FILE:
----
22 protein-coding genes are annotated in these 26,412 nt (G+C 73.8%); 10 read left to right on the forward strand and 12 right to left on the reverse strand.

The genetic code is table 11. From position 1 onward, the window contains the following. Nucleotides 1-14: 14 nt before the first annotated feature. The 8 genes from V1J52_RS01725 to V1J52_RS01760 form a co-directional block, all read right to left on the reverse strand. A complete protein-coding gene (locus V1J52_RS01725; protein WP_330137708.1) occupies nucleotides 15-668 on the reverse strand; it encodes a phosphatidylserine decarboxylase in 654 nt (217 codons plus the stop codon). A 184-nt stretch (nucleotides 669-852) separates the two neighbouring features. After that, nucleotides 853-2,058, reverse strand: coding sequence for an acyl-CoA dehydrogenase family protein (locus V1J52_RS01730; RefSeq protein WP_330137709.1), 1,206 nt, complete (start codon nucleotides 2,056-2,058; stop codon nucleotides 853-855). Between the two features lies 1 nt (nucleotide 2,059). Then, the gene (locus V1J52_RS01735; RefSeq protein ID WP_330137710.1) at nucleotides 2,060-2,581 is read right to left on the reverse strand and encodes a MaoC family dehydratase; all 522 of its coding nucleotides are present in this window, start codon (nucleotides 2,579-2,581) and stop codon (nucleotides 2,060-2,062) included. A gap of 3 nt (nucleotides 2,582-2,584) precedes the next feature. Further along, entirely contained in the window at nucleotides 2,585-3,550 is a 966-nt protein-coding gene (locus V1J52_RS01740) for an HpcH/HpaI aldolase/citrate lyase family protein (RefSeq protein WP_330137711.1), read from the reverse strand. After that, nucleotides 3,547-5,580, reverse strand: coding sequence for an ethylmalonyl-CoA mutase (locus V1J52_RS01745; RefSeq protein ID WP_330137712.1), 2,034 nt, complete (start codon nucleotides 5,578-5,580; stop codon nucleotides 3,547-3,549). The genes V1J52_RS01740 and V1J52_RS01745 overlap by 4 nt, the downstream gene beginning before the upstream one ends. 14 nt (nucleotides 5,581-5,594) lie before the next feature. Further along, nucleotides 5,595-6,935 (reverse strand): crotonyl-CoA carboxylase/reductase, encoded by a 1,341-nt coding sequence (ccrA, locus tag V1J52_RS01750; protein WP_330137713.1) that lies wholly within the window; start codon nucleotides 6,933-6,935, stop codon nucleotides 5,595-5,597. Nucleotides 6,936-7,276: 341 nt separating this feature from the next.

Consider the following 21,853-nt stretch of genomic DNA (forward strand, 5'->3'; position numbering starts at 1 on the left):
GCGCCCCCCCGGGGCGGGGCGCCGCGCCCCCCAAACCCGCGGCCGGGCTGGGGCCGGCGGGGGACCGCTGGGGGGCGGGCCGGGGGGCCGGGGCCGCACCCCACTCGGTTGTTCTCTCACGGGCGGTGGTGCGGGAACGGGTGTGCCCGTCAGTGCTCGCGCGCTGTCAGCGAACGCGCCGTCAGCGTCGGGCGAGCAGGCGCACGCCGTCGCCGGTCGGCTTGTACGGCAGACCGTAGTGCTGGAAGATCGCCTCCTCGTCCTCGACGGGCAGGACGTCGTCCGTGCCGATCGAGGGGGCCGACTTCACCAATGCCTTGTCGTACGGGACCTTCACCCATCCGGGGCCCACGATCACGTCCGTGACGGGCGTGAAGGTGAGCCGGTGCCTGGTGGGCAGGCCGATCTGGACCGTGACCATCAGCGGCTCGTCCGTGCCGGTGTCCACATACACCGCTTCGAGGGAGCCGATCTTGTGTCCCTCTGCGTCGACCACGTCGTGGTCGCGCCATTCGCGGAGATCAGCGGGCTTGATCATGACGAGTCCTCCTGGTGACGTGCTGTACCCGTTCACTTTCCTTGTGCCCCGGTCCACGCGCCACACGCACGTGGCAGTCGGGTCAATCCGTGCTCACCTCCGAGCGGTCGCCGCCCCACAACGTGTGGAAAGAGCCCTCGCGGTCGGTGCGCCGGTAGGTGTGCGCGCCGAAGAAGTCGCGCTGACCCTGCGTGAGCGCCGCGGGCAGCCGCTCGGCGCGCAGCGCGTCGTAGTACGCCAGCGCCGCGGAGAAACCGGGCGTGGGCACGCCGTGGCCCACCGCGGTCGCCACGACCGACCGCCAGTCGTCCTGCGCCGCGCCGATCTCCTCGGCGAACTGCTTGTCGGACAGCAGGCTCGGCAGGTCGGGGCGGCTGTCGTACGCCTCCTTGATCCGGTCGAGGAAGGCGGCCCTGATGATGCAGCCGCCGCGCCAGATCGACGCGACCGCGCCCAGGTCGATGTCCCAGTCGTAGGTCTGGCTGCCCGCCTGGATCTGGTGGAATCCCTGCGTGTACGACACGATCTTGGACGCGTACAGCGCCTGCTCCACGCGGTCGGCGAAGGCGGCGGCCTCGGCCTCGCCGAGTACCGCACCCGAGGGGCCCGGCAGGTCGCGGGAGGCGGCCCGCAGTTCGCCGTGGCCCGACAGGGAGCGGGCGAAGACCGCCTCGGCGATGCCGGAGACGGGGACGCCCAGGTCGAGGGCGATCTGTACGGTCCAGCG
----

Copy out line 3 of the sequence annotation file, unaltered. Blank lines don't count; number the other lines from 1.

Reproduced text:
Consider the following 21,853-nt stretch of genomic DNA (forward strand, 5'->3'; position numbering starts at 1 on the left):